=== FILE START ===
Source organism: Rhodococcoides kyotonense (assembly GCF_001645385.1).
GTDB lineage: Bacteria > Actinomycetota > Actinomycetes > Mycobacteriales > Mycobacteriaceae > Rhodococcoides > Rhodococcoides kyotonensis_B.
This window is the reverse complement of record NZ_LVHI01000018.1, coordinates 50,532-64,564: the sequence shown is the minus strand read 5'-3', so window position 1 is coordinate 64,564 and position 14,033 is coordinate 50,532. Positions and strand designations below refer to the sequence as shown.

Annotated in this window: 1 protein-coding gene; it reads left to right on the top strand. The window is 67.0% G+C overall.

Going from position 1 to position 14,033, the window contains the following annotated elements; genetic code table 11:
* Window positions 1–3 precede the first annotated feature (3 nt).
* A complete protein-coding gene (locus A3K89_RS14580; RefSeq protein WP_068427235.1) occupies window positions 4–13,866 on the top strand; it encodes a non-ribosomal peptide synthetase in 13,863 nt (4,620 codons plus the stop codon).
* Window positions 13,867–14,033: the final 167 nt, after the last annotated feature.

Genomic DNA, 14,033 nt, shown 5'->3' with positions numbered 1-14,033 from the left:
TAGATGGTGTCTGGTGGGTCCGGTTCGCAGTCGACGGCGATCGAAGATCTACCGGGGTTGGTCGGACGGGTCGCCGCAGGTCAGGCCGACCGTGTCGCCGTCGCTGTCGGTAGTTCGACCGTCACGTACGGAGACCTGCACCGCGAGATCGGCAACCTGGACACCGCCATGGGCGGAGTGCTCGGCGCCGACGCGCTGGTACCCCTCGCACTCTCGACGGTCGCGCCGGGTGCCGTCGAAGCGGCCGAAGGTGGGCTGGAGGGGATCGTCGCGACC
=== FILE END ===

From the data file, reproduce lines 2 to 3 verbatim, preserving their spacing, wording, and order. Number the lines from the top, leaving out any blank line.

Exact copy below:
GTDB lineage: Bacteria > Actinomycetota > Actinomycetes > Mycobacteriales > Mycobacteriaceae > Rhodococcoides > Rhodococcoides kyotonensis_B.
This window is the reverse complement of record NZ_LVHI01000018.1, coordinates 50,532-64,564: the sequence shown is the minus strand read 5'-3', so window position 1 is coordinate 64,564 and position 14,033 is coordinate 50,532. Positions and strand designations below refer to the sequence as shown.